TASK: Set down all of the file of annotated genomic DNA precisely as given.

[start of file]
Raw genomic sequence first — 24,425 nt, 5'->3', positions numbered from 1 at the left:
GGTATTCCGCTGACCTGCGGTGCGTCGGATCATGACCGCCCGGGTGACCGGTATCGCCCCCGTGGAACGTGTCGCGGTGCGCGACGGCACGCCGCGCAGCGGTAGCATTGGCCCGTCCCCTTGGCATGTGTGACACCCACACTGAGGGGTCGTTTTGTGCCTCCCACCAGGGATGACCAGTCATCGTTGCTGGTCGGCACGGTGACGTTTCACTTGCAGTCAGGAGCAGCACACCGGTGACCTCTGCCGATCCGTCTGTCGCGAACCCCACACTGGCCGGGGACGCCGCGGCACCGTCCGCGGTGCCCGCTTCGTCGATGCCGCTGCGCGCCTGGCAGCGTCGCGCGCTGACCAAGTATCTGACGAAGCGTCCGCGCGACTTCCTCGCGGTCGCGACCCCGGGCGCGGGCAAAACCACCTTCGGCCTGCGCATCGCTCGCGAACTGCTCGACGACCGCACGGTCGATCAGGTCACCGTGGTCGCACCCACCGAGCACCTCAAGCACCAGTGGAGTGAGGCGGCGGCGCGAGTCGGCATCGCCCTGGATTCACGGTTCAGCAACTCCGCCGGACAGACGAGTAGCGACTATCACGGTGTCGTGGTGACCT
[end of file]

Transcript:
Raw genomic sequence first — 24,425 nt, 5'->3', positions numbered from 1 at the left:
GGTATTCCGCTGACCTGCGGTGCGTCGGATCATGACCGCCCGGGTGACCGGTATCGCCCCCGTGGAACGTGTCGCGGTGCGCGACGGCACGCCGCGCAGCGGTAGCATTGGCCCGTCCCCTTGGCATGTGTGACACCCACACTGAGGGGTCGTTTTGTGCCTCCCACCAGGGATGACCAGTCATCGTTGCTGGTCGGCACGGTGACGTTTCACTTGCAGTCAGGAGCAGCACACCGGTGACCTCTGCCGATCCGTCTGTCGCGAACCCCACACTGGCCGGGGACGCCGCGGCACCGTCCGCGGTGCCCGCTTCGTCGATGCCGCTGCGCGCCTGGCAGCGTCGCGCGCTGACCAAGTATCTGACGAAGCGTCCGCGCGACTTCCTCGCGGTCGCGACCCCGGGCGCGGGCAAAACCACCTTCGGCCTGCGCATCGCTCGCGAACTGCTCGACGACCGCACGGTCGATCAGGTCACCGTGGTCGCACCCACCGAGCACCTCAAGCACCAGTGGAGTGAGGCGGCGGCGCGAGTCGGCATCGCCCTGGATTCACGGTTCAGCAACTCCGCCGGACAGACGAGTAGCGACTATCACGGTGTCGTGGTGACCT